Night Night Little Brother
Sunday after late-night hockey bliss, I drive in my old
beater past little brother drunk on the winter
streets in his bare feet with a strip of carpet
wrapped around his ears. I park and follow and find
him hunkering under the expressway viaduct clacking
his teeth at that black butterfly that keeps
reproducing inside his chest. He's above that river
of metallic fish that swish and wheel past. He's
telling the river, maybe this time he'll spread his
arms like one of those butterflies and leap.
We drive home and I ease back in the television's hum
trying not to knot up into a fist, but lay my body
out, palm it out for him to touch. Only he gets too
close with his knives in his beard and yellow teeth, and
knuckle rubs my cheek. I foot piston pump him back
and he crashes into our father's trophy case--night night
little brother, rock-a-bye that John Elway football
encased in glass, and head noggin against the wall.
Why'd he make me do that to my little brother?
I'm backpedaling my mouth from his rising up
snarling, all veins in his neck and fangs and breath.
I'm trying to kiss my little brother with my open
hands. Kiss the gallows in his face melting down
around his cheekbones, melting down into a hideous
mask. Youngest little brother they think is oldest
brother in the kitchen now tossing whiskey bottles
down the basement staircase.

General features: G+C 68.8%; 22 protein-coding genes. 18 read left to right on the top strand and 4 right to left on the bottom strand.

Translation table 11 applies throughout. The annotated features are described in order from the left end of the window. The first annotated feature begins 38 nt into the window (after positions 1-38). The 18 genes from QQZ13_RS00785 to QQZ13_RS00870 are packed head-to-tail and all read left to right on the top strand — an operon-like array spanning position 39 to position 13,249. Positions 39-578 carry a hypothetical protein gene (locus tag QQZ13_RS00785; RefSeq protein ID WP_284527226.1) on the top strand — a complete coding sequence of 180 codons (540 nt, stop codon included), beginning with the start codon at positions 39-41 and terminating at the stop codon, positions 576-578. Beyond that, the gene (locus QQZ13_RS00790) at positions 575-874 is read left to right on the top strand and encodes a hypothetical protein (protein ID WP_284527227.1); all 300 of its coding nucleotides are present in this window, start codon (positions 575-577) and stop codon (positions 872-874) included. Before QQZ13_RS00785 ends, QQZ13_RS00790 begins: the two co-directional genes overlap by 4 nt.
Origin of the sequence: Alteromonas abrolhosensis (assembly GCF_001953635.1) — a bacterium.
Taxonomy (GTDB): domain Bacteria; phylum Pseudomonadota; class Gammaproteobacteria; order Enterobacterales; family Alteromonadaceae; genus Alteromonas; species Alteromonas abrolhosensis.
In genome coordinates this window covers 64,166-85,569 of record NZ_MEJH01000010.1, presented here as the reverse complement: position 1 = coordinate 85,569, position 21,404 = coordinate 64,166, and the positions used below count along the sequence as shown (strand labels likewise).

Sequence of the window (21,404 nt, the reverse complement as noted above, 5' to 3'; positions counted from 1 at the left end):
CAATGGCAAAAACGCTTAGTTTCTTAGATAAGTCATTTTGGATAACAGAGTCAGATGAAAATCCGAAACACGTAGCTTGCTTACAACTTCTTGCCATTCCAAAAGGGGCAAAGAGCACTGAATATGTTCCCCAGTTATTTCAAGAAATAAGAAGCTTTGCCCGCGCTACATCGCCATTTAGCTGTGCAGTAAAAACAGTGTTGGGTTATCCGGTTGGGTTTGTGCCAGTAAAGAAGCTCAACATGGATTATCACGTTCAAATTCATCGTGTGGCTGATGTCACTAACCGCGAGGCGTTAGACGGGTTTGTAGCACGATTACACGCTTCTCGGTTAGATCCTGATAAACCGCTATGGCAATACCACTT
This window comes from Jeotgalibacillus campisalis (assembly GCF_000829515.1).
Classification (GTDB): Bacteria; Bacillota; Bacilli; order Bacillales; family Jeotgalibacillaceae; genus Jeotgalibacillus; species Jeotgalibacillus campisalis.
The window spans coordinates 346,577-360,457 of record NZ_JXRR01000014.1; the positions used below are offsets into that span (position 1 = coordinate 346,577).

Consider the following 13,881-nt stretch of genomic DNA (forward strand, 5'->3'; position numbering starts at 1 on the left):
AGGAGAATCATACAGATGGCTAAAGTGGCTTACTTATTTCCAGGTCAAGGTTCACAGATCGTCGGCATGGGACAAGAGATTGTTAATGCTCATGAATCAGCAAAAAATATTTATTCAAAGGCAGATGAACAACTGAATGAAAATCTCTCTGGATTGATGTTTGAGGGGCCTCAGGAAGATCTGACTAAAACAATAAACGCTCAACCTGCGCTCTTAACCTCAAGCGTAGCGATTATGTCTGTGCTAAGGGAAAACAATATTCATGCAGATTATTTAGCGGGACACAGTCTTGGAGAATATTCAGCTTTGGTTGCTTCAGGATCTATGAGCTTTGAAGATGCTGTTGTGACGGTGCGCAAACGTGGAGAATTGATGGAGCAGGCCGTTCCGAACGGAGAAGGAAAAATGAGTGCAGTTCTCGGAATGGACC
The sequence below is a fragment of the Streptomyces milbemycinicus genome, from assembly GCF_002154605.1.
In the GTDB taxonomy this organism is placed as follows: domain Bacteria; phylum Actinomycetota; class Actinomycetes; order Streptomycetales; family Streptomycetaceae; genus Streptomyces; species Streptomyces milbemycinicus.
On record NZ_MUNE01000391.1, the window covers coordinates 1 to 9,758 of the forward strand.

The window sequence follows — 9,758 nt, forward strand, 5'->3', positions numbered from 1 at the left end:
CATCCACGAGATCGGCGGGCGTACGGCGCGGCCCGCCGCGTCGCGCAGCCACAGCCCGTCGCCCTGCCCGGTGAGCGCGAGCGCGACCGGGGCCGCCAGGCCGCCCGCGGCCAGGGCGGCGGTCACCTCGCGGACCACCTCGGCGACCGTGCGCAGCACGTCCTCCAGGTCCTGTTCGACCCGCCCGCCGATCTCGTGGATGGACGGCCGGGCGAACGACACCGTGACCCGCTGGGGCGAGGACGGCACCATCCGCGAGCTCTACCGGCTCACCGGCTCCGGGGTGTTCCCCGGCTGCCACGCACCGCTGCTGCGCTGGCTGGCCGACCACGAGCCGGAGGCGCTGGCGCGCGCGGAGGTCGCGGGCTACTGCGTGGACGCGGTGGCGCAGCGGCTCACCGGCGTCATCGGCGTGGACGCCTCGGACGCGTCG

Bedtime now, I drop my arms when he sidles up and
grabs my face with both hands. I take his whiskery
kiss and climb the steps and say goodnight. I rock my
lantern back and hide my own bottle under my bed, a
horrible boat marooned on its side. I press my ear
against the mattress listening for down-below brother,
while my bottle keeps whispering, crawl out from under
the covers, crawl on out and give me a kiss.
My brother rockets off in a customer's car with his
three DWIs in hand. He might be out there killing
someone or dying, but God forgive me I give in to the
whisper, swing my arm underwater, lift that boat to my
mouth and drink. I rise to plant my bare feet in the
mud beside my bed and sit in the sidelong haze of that
streetlight sizzling like an olive in a Martini glass.
I lean on the wall near the window and face the
concrete, breathe through my own skin crossing the
earth blowing back gum wrappers and whistling inside
all those bottlenecks trying to find little
brother. I'm trying to find that boy gone man gone
dark, peel him down to the skin in those boy pictures,
that skin so bright and clean back then.
Next day through the papery walls that cry like some
wolf being ripped in half is little brother.
Alive, he's alive, I think, then plant my feet in the
mud beside my bed and rise up. Again that cry from
the room where father and I pour whiskey
bottles onto the floor an inch away from my brother's
outstretched tongue. That cry from the rock bottom-room
little brother swaddles up in his arms
like some tarry treasure and he hauls it wherever he
You should find Rybicki; he preaches on street corners all over the world.
Drop a crumb of bread into his cup. Rip a page of your own song out of your
pocket and knock him off that milk crate he's standing on. If someone
nearby is smacking dice against the curb, rattle and then sprinkle a handful
of glass across the street. Tell them all it's some lost language. Use the
streetlight if you have to, some interrogation lamp, so long as it shines.